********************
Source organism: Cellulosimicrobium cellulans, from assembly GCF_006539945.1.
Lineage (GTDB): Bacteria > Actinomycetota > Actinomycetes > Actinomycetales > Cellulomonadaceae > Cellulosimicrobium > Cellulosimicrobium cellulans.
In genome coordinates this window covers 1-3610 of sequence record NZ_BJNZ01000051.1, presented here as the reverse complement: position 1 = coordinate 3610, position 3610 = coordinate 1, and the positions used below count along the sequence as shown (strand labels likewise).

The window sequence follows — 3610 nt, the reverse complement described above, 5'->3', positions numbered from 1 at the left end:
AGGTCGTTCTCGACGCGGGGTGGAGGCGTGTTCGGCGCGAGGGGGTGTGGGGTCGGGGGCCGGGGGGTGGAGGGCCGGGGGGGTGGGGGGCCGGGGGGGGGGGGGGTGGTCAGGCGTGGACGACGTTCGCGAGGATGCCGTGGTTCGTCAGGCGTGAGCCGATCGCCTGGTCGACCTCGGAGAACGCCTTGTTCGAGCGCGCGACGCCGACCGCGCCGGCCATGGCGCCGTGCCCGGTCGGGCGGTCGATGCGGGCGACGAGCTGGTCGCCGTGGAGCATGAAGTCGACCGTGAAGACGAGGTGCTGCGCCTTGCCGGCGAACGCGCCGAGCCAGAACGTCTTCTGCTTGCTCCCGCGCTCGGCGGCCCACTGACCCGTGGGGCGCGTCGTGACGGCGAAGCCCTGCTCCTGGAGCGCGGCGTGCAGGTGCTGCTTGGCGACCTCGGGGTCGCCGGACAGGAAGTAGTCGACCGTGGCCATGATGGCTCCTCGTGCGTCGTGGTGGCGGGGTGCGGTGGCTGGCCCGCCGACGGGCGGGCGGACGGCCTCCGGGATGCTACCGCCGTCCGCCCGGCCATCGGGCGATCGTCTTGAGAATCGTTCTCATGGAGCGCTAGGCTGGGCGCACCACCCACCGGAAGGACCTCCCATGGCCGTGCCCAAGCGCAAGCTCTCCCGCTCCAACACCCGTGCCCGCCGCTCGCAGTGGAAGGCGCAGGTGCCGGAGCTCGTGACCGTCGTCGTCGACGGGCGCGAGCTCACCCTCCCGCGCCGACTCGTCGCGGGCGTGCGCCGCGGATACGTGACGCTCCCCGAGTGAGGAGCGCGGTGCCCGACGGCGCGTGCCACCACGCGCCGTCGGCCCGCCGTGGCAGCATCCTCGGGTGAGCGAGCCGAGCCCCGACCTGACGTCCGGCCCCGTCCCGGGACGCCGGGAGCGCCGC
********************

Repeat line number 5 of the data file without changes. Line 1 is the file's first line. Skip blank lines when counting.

AGGTCGTTCTCGACGCGGGGTGGAGGCGTGTTCGGCGCGAGGGGGTGTGGGGTCGGGGGCCGGGGGGTGGAGGGCCGGGGGGGTGGGGGGCCGGGGGGGGGGGGGGTGGTCAGGCGTGGACGACGTTCGCGAGGATGCCGTGGTTCGTCAGGCGTGAGCCGATCGCCTGGTCGACCTCGGAGAACGCCTTGTTCGAGCGCGCGACGCCGACCGCGCCGGCCATGGCGCCGTGCCCGGTCGGGCGGTCGATGCGGGCGACGAGCTGGTCGCCGTGGAGCATGAAGTCGACCGTGAAGACGAGGTGCTGCGCCTTGCCGGCGAACGCGCCGAGCCAGAACGTCTTCTGCTTGCTCCCGCGCTCGGCGGCCCACTGACCCGTGGGGCGCGTCGTGACGGCGAAGCCCTGCTCCTGGAGCGCGGCGTGCAGGTGCTGCTTGGCGACCTCGGGGTCGCCGGACAGGAAGTAGTCGACCGTGGCCATGATGGCTCCTCGTGCGTCGTGGTGGCGGGGTGCGGTGGCTGGCCCGCCGACGGGCGGGCGGACGGCCTCCGGGATGCTACCGCCGTCCGCCCGGCCATCGGGCGATCGTCTTGAGAATCGTTCTCATGGAGCGCTAGGCTGGGCGCACCACCCACCGGAAGGACCTCCCATGGCCGTGCCCAAGCGCAAGCTCTCCCGCTCCAACACCCGTGCCCGCCGCTCGCAGTGGAAGGCGCAGGTGCCGGAGCTCGTGACCGTCGTCGTCGACGGGCGCGAGCTCACCCTCCCGCGCCGACTCGTCGCGGGCGTGCGCCGCGGATACGTGACGCTCCCCGAGTGAGGAGCGCGGTGCCCGACGGCGCGTGCCACCACGCGCCGTCGGCCCGCCGTGGCAGCATCCTCGGGTGAGCGAGCCGAGCCCCGACCTGACGTCCGGCCCCGTCCCGGGACGCCGGGAGCGCCGC